A Restaurant Bans Children Under 10 and People Have Some Thoughts
by David Klemt
On February 9, Nettie’s House of Spaghetti in Tinton Falls, New Jersey, announced it was banning children under the age of 10.
Of course, people had some thoughts after seeing the announcement on Facebook. In fact, it became a national news story. I mean, here I am, writing yet another article about the situation.
As you’ve likely already guessed, Nettie’s has received both support and pushback. Interestingly, the Facebook post shows 40,000 reactions and 11,000 shares but just 11 comments.
For the most part, the 11 comments show varying degrees of support. There are, however, a couple posts that voice disappointment.
Post Bans Children Under 10
To be honest, I find Nettie’s Facebook post announcing the ban professional. It’s not hostile, not mired in corporate-speak.
“We love kids. We really, truly, do. But lately, it’s been extremely challenging to accommodate children at Nettie’s. Between noise levels, lack of space for high chairs, cleaning up crazy messes, and the liability of kids running around the restaurant, we have decided that it’s time to take control of the situation.”
Not a bad start. The restaurant explains that they aren’t “anti-children” and lays out what led to this decision.
“This wasn’t a decision that was made lightly, but some recent events have pushed us to implement this new policy. As of March 8, the day we return from our winter break, we will no longer allow children under 10 to dine in the restaurant.”
Straightforward, announcing when the ban takes place and the ages that will no longer be permitted in the dining room.
“We know that this is going to make some of you very upset, especially those of you with very well-behaved kids, but we believe this is the right decision for our business moving forward. Thank you for understanding [red heart emoji].”
Finally, Nettie’s addresses the backlash they knew they’d receive.
Support and Opposition
Obviously, two camps have emerged: those who support the ban and those who oppose it.
The top comment gives full-throated support of Nettie’s decision:
“Fantastic idea… having worked in the industry since I was 14, [I]’ve never seen anything like I have in the recent past. Kids are out of control and most parents are oblivious. The disregard for manners and common decency is unreal. I worked in FH and was disgusted by the behavior. Good for you for taking a stand [clapping emoji].”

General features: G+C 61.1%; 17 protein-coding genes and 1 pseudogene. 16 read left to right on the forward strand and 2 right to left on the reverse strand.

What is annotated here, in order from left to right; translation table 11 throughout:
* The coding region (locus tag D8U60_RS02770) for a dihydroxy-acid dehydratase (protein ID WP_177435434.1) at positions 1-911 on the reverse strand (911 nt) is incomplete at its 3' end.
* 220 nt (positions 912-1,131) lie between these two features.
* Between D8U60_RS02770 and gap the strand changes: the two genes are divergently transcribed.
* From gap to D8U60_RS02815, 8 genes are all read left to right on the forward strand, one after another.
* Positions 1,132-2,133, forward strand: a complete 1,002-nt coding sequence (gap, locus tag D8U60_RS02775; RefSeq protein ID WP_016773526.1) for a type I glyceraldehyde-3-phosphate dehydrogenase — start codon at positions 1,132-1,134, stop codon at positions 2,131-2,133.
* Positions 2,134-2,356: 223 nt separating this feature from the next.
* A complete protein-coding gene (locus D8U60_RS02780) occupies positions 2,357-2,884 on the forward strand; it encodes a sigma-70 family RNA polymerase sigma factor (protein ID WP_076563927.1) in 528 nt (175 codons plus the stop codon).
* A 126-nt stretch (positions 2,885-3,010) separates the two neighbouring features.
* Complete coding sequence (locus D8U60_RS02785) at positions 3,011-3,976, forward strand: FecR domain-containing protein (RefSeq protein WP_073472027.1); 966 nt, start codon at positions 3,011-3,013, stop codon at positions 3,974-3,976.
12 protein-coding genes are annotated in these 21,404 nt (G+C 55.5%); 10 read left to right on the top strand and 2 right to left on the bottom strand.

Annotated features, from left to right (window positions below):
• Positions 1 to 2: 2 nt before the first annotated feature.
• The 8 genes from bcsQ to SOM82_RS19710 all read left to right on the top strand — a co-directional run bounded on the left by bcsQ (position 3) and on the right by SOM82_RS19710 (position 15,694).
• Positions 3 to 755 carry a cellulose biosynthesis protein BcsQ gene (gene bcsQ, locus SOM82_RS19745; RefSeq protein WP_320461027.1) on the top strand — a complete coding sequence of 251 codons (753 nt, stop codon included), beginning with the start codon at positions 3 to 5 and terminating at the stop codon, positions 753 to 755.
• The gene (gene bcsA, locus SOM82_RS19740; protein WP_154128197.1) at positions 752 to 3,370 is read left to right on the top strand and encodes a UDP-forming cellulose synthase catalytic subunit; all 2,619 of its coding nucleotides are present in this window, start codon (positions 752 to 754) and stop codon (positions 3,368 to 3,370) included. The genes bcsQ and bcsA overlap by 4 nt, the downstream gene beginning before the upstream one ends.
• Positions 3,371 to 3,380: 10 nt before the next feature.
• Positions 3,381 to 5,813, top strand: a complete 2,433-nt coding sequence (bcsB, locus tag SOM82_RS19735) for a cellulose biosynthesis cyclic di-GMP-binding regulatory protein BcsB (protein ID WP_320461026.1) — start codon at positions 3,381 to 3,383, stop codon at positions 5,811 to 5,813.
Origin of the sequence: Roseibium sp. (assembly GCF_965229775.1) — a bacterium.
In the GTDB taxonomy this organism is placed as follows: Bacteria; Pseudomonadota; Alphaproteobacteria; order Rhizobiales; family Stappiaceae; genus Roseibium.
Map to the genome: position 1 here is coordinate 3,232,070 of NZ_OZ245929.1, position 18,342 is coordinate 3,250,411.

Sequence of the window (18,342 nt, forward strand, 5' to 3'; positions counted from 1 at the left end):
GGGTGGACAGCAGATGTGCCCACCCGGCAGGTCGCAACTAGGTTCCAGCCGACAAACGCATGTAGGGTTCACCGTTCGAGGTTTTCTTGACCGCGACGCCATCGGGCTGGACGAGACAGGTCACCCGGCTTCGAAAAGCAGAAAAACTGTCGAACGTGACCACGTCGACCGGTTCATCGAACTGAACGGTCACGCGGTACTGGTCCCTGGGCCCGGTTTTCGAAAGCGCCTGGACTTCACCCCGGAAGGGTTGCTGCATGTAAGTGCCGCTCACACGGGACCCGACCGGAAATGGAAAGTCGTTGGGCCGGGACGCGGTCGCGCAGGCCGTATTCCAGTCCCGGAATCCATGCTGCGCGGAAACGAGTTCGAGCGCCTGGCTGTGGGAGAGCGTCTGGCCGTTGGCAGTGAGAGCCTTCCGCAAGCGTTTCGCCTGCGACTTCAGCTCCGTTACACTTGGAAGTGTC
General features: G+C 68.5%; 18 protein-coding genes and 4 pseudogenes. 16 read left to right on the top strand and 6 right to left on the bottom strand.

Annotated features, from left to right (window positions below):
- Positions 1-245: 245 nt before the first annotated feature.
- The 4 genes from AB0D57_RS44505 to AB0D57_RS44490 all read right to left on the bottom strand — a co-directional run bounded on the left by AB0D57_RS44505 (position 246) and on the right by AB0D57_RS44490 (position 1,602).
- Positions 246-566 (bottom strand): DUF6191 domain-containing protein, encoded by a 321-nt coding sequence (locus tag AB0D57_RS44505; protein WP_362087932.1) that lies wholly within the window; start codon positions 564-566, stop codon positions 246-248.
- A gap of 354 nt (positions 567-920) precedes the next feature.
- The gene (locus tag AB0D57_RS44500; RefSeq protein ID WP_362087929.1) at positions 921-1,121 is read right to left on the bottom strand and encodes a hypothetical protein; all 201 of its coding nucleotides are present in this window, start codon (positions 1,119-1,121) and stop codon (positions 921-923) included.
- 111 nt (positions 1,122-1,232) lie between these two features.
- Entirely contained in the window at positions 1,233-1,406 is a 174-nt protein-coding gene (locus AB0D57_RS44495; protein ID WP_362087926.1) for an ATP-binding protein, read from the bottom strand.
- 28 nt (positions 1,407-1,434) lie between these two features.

Pretty harsh indictment of parenting. This comment also elicited a response from Nettie’s:
“Jill Sorrentino-Wilson thank you for the support! It’s become a liability to us – kids running around the restaurant in circles when we’re trying to carry trays of food and drinks has made doing our jobs extremely difficult.”
Speaking of harsh, one commenter thinks this decision may be a bit much:
“I thought this was an Onion when i first saw it! I have grown kids, they were really well behaved, and nobody likes misbehaved kids(barbarism begins at the home!), especially while dining. But this might be harsh…”
And, of course, a comment from a disappointed potential guest:
“That is really sad to hear .. I was looking forward to trying out your place but with a well behaved 9 year old I’m not welcome .. sad ..”
No operator will ever open a concept that’s all things to all guests. They’ll never make everybody happy, and they won’t win the loyalty of every guest.
Additionally, as one commenter on the Nettie’s Facebook post points out, not every restaurant offers an atmosphere suitable for families.
That said, operators also need to know that every decision and policy will be scrutinized by the community. It’s possible that comments opposing Nettie’s new policy were scrubbed by the page’s admin—I have no way of knowing.
But I do know this: social media comments don’t necessarily represent reality. It’s possible more people support this policy than oppose it. So, it’s possible Nettie’s will gain more guests than they lose.
Banning children will likely always elicit strong responses. One can argue that banning kids is in direct opposition to the spirit of hospitality. After all, one Facebook commenter did say “I’m not welcome” when addressing the Nettie’s ban.
However, there’s no arguing that loud—obnoxious, even—children ruin the hospitality experience for other diners. Is the experience of diners without children of less value in comparison to those with children? Should an operator be expected to “deal with” the potential liability of out-of-control children? Or should they be able to make a decision removing that liability without fear of significant backlash?
In the end, the community Nettie’s serves will make their feelings known with traffic and dollars. Every operator needs to know that’s how their decisions will ultimately be judged.